I’m going to begin this blog post with a confession: I am a massive Caitlin Moran fan-boy. I love her columns, her books and her twitter feed. I find her funny, erudite, and honest. I often wonder how many of her fellow columnists really understand working-class/benefits culture in this country. Moran has lived it in a way they often haven’t. Criticisms of her sting me, no matter how well-founded.

So it was natural that I would leap upon her sitcom Raised by Wolves, co-written with her sister Caroline. It is semi-autobiographical, focusing on two teenage sisters growing up in Wolverhampton under the gaze of a single mum and four younger siblings. A lot of sitcoms have done adolescence through the eyes of boys, but this time it is the turn of the girls to tell the story.

Unsurprisingly, I loved it. However, I would like to think I would have loved it even if I wasn’t already au fait with the Moran’s. More than anything, this is because the characters are brilliantly drawn. The contrast between Germaine (a reimagined Caitlin), who is all fantasies and bubbling hormones, and the introverted yet practical Aretha (Caroline) is well-played. There was a fantastic piece of whip-smart dialogue between the two sisters after they came across a randy horse, with Germaine imagining ‘If I had sex with a horse, I would have a baby centaur.’, before Aretha punctured the daydream with the brutal truth: ‘If you had sex with a horse, you would have a criminal record and a damaged reproductive system’. Helen Monks and Alex Davis play their roles perfectly, even if Germaine is slightly harder to sympathise with. Or maybe, like Aretha, I have spent a lot of time cleaning up other people’s impulsive messes too.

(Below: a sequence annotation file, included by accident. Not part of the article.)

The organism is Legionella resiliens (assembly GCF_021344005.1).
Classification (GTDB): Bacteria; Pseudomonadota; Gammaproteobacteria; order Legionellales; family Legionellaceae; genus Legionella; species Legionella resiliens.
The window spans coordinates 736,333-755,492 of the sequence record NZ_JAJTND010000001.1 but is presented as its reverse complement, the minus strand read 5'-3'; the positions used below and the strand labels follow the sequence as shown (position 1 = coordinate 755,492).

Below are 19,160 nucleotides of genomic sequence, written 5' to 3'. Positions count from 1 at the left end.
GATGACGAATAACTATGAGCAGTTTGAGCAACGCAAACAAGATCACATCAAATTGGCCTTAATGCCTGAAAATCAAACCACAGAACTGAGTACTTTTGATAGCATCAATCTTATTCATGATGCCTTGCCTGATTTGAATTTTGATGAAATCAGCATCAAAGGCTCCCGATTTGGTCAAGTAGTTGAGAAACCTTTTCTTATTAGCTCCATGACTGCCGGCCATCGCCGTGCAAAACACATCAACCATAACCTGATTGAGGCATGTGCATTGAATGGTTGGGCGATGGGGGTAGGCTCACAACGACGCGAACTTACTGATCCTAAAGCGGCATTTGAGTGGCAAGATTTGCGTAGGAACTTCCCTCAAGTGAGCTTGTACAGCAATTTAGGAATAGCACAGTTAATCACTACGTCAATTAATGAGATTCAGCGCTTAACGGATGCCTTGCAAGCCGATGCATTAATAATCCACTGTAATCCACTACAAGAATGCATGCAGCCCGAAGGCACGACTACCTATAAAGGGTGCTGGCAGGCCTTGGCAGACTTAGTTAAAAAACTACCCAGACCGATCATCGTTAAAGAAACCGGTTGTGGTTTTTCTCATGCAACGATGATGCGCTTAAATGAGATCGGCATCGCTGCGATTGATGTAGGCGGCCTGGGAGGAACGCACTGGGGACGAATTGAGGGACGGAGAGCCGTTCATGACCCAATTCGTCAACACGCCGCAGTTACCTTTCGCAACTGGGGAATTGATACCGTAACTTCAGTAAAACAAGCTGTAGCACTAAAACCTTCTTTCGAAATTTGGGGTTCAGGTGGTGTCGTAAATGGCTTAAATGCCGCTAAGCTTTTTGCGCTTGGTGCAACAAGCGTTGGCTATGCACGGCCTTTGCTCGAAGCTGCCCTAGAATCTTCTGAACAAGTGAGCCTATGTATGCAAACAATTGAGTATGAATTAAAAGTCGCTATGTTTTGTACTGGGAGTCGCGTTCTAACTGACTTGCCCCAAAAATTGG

The scene stealer though is Rebekah Stanton as the fearsome but loving matriarch of the family. Too often mums are meant to be there only to keep the rest of the family on track, eye-rolling their way through family misfortunes. Not in this show. Della is both protective of her family without being a drudge. It is hard to choose between her approach to bullies and her forthright advice on dealing with periods as to what was her crowning glory in the first episode, but if she is based on the Moran’s real mum you can see how she managed to create two independent-minded but good-hearted daughters.

In short, you will be getting no apologies from me for praising Raised by Wolves. Fan-boy or not, it really is every bit as smartly observed as you would expect it to be and more. I think it is fair to say that Moran’s fan base will grow even more now.

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